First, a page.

Is College Worth It?

Peter McPherson and Philip Trostel:

If students across the country judged the value of college by headlines alone, they would come away with a bleak view of higher education. Rising costs. Diminishing value. Questionable career prospects. It’s a small miracle students enroll in college at all. Yet despite the widespread cynicism about higher education, more people are going to college than ever before.

They know investing in their future offers something far more promising than headlines suggest. Students who enroll cite increased earning potential and improved job prospects as their top reasons for pursuing a degree. The value of a college education has never been higher. The close link between college attainment and wages, employment prospects, and job satisfaction is as strong as ever. Even many of the most strident critics of higher education still strongly encourage their own children to pursue a college education. But we need to widen our view beyond individuals to gauge the full value of higher education.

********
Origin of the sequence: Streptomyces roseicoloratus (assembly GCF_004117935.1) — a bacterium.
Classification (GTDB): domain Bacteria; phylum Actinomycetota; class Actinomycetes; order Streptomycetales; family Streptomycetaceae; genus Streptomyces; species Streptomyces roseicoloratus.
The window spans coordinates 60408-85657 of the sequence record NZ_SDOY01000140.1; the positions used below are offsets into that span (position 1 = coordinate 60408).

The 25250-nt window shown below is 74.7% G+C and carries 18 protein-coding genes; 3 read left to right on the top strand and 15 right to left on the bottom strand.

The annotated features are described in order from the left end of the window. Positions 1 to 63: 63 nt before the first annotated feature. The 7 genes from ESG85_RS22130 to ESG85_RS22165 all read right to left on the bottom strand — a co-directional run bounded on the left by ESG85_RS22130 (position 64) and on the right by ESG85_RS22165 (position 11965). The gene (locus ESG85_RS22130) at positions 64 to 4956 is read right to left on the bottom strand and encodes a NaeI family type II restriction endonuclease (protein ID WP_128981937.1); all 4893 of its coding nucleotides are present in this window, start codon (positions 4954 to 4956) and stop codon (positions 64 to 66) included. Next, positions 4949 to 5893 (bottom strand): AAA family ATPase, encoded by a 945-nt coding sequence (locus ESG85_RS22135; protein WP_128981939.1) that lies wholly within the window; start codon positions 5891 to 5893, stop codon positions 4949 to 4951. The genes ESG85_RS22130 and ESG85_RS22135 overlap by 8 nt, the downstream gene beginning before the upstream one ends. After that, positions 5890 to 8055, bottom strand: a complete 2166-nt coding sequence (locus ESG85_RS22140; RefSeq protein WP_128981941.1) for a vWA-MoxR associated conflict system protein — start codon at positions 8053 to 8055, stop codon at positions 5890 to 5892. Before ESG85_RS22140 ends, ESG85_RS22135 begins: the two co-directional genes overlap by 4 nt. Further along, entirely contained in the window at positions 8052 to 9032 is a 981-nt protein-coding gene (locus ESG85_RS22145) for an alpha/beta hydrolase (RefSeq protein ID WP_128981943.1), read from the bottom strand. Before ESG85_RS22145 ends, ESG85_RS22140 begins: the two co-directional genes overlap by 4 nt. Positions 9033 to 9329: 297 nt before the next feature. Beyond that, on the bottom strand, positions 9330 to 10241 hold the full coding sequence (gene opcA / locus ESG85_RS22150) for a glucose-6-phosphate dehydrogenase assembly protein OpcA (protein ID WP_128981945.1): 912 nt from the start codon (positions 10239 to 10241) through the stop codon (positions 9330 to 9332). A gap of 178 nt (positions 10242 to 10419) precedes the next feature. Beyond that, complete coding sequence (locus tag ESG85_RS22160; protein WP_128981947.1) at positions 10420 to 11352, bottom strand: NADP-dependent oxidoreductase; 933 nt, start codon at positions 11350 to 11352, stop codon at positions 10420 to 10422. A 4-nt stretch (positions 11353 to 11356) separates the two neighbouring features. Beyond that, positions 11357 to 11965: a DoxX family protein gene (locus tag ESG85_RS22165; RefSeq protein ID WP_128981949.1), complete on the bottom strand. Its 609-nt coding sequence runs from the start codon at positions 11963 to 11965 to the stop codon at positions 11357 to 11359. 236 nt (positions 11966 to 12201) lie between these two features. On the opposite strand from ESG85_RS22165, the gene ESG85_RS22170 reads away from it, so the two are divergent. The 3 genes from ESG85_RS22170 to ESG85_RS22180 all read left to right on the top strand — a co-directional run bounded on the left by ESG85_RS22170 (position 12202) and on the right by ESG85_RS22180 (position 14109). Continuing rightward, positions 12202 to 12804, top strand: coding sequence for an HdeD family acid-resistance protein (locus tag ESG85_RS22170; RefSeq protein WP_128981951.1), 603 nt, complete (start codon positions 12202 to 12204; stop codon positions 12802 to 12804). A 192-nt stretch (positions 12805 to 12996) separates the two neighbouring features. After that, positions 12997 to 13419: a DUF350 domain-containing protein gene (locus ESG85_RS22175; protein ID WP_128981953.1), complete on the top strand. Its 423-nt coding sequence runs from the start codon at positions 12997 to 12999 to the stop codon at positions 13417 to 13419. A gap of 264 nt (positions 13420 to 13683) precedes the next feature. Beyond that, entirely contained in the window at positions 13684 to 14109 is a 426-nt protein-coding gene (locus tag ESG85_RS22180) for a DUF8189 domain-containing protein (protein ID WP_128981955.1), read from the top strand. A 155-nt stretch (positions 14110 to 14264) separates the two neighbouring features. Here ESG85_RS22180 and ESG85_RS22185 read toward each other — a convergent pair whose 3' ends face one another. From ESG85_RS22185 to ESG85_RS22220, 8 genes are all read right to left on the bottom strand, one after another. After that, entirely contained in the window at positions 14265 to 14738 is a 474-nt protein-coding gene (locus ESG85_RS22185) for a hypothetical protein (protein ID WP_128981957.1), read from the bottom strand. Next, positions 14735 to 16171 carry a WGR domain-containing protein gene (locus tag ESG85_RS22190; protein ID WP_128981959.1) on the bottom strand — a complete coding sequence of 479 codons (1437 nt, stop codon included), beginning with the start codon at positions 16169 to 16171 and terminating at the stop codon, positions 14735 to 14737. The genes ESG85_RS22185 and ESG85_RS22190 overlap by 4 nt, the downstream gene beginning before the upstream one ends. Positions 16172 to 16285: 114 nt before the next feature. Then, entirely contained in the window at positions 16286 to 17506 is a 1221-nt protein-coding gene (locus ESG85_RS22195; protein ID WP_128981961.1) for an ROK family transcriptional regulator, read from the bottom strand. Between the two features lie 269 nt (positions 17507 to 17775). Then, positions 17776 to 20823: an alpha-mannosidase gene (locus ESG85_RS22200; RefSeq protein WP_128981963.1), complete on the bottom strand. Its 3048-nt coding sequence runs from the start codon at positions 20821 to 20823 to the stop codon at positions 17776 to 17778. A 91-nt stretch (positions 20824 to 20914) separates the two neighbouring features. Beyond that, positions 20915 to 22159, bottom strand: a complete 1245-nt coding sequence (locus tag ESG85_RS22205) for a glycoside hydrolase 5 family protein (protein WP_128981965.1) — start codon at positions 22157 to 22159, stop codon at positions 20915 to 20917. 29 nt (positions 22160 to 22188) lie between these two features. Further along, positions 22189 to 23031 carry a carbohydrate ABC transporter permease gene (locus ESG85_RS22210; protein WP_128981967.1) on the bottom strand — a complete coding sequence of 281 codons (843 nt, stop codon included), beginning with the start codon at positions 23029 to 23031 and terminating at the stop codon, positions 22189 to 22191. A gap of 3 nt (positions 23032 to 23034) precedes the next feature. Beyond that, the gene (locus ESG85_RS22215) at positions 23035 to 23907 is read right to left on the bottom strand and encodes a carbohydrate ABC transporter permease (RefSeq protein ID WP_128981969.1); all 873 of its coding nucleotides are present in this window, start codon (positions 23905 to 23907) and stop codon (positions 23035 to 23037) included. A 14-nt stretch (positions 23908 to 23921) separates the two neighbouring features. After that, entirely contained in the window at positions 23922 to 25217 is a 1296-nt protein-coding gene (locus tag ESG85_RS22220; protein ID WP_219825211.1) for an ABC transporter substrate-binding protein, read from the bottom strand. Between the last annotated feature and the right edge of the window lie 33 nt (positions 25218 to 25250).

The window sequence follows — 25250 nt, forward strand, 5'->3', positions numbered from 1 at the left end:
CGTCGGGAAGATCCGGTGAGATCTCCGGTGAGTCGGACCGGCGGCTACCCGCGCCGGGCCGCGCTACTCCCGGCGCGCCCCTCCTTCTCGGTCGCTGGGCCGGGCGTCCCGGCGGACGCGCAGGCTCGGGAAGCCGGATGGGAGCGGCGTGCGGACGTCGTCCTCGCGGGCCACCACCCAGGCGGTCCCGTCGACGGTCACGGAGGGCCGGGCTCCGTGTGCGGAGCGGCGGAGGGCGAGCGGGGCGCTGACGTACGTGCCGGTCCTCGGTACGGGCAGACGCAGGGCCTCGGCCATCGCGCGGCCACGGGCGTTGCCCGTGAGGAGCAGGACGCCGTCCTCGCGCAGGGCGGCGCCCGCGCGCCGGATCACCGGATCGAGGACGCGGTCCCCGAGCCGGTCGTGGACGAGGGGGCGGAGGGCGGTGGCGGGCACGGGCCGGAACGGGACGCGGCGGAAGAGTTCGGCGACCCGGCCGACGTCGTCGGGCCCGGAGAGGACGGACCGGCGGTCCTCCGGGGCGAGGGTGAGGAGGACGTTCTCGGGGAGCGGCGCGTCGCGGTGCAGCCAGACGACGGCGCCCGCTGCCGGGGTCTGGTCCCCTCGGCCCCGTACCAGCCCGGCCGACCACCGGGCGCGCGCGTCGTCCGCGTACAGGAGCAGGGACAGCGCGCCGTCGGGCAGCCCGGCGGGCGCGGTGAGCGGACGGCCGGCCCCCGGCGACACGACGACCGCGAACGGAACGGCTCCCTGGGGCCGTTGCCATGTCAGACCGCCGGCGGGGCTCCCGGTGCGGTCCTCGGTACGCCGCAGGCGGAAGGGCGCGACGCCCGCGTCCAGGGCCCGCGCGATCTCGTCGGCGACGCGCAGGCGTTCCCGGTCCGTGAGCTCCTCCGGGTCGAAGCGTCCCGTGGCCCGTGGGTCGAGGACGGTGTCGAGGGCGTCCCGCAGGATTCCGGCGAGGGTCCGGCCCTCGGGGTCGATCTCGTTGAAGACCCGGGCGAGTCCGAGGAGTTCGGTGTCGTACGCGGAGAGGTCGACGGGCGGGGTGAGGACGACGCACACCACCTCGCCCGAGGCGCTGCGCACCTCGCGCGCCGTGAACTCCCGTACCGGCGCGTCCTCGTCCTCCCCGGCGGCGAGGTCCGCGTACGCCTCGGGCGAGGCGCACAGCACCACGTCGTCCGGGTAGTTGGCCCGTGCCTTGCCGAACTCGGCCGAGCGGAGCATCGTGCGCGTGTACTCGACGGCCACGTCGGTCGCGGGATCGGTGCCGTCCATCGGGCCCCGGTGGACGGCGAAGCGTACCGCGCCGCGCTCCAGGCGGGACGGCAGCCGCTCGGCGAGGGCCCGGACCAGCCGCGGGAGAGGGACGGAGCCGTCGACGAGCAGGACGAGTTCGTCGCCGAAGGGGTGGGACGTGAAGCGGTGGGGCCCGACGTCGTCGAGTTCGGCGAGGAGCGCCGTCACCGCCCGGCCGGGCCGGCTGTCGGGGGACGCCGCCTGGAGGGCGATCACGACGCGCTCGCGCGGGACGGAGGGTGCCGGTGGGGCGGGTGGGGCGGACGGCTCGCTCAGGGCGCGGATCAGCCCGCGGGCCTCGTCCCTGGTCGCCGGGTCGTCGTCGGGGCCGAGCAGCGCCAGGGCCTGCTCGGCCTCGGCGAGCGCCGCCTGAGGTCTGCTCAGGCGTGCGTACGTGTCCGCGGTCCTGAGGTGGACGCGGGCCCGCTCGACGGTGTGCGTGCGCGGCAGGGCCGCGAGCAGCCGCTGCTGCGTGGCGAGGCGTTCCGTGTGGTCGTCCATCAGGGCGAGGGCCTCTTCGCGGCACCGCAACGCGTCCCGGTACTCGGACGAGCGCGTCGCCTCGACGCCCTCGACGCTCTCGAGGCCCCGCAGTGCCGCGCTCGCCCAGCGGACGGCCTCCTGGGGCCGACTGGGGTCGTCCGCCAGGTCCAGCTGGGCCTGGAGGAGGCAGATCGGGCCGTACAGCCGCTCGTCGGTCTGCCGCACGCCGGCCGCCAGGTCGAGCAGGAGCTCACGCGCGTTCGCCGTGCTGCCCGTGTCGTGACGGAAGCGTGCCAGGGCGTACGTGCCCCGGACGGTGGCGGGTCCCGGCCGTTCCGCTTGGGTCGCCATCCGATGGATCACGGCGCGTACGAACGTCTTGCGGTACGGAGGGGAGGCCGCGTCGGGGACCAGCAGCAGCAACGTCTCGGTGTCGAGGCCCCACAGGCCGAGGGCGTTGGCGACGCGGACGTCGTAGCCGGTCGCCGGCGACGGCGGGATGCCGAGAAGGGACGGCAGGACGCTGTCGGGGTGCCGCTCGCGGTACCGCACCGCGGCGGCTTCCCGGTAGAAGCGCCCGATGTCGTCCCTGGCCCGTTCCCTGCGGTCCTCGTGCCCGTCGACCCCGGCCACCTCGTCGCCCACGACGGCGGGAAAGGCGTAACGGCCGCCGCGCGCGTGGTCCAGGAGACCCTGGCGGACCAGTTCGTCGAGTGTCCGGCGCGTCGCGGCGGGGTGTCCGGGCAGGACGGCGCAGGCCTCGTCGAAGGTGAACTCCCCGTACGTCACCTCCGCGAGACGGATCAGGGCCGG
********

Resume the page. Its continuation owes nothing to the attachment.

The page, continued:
By framing college as an individual benefit alone, we risk omitting the immense societal benefits of college-educated residents and citizens. Compared with individuals whose highest degree is a high school diploma, college graduates are 3.5 times less likely to be impoverished, nearly five times less likely to be imprisoned and almost four times less likely to smoke tobacco regularly. Working-age Americans with bachelor’s degrees are 44 percent more likely to report being in good or excellent health. In 2012, life expectancy at age 25 was an astonishing decade longer for those going to college.